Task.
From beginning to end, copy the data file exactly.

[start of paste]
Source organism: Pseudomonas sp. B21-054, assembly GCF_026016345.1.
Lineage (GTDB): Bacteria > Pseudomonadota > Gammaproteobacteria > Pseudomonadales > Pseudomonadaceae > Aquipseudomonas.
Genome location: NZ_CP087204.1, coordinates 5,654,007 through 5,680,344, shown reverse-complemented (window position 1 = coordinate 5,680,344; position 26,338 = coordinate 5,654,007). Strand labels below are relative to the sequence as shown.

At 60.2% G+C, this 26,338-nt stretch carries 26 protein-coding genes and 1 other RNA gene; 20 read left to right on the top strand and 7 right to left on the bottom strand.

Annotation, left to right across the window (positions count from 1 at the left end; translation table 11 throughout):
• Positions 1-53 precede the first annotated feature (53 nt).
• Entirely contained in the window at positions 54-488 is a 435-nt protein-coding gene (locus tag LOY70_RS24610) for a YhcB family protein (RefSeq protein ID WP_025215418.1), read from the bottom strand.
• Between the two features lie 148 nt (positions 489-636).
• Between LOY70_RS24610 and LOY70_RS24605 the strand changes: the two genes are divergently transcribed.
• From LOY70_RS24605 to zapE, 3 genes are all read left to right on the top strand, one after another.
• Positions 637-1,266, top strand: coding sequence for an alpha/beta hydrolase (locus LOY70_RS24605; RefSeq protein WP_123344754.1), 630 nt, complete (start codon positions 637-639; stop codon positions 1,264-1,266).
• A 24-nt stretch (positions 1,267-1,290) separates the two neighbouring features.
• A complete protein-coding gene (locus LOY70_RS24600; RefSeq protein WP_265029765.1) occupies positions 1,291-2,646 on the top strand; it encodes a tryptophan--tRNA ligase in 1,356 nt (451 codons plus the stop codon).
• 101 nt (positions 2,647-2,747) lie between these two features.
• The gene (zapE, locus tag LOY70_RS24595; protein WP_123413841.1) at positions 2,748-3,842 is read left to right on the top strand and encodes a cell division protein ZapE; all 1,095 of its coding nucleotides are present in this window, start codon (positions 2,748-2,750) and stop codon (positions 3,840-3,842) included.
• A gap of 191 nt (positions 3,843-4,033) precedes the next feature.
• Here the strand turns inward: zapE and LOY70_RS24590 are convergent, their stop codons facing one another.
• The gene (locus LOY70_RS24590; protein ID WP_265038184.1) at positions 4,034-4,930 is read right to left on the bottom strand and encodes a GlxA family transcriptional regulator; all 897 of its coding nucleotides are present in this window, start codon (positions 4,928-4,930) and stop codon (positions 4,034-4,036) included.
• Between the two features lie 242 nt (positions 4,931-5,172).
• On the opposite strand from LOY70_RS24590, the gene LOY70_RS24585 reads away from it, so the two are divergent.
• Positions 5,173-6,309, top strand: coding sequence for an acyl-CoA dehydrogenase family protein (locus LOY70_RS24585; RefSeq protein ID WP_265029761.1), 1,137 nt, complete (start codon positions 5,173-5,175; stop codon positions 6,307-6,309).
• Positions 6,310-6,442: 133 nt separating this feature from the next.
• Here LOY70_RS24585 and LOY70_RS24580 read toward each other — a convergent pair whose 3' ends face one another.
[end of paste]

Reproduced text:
Source organism: Pseudomonas sp. B21-054, assembly GCF_026016345.1.
Lineage (GTDB): Bacteria > Pseudomonadota > Gammaproteobacteria > Pseudomonadales > Pseudomonadaceae > Aquipseudomonas.
Genome location: NZ_CP087204.1, coordinates 5,654,007 through 5,680,344, shown reverse-complemented (window position 1 = coordinate 5,680,344; position 26,338 = coordinate 5,654,007). Strand labels below are relative to the sequence as shown.

At 60.2% G+C, this 26,338-nt stretch carries 26 protein-coding genes and 1 other RNA gene; 20 read left to right on the top strand and 7 right to left on the bottom strand.

Annotation, left to right across the window (positions count from 1 at the left end; translation table 11 throughout):
• Positions 1-53 precede the first annotated feature (53 nt).
• Entirely contained in the window at positions 54-488 is a 435-nt protein-coding gene (locus tag LOY70_RS24610) for a YhcB family protein (RefSeq protein ID WP_025215418.1), read from the bottom strand.
• Between the two features lie 148 nt (positions 489-636).
• Between LOY70_RS24610 and LOY70_RS24605 the strand changes: the two genes are divergently transcribed.
• From LOY70_RS24605 to zapE, 3 genes are all read left to right on the top strand, one after another.
• Positions 637-1,266, top strand: coding sequence for an alpha/beta hydrolase (locus LOY70_RS24605; RefSeq protein WP_123344754.1), 630 nt, complete (start codon positions 637-639; stop codon positions 1,264-1,266).
• A 24-nt stretch (positions 1,267-1,290) separates the two neighbouring features.
• A complete protein-coding gene (locus LOY70_RS24600; RefSeq protein WP_265029765.1) occupies positions 1,291-2,646 on the top strand; it encodes a tryptophan--tRNA ligase in 1,356 nt (451 codons plus the stop codon).
• 101 nt (positions 2,647-2,747) lie between these two features.
• The gene (zapE, locus tag LOY70_RS24595; protein WP_123413841.1) at positions 2,748-3,842 is read left to right on the top strand and encodes a cell division protein ZapE; all 1,095 of its coding nucleotides are present in this window, start codon (positions 2,748-2,750) and stop codon (positions 3,840-3,842) included.
• A gap of 191 nt (positions 3,843-4,033) precedes the next feature.
• Here the strand turns inward: zapE and LOY70_RS24590 are convergent, their stop codons facing one another.
• The gene (locus LOY70_RS24590; protein ID WP_265038184.1) at positions 4,034-4,930 is read right to left on the bottom strand and encodes a GlxA family transcriptional regulator; all 897 of its coding nucleotides are present in this window, start codon (positions 4,928-4,930) and stop codon (positions 4,034-4,036) included.
• Between the two features lie 242 nt (positions 4,931-5,172).
• On the opposite strand from LOY70_RS24590, the gene LOY70_RS24585 reads away from it, so the two are divergent.
• Positions 5,173-6,309, top strand: coding sequence for an acyl-CoA dehydrogenase family protein (locus LOY70_RS24585; RefSeq protein ID WP_265029761.1), 1,137 nt, complete (start codon positions 5,173-5,175; stop codon positions 6,307-6,309).
• Positions 6,310-6,442: 133 nt separating this feature from the next.
• Here LOY70_RS24585 and LOY70_RS24580 read toward each other — a convergent pair whose 3' ends face one another.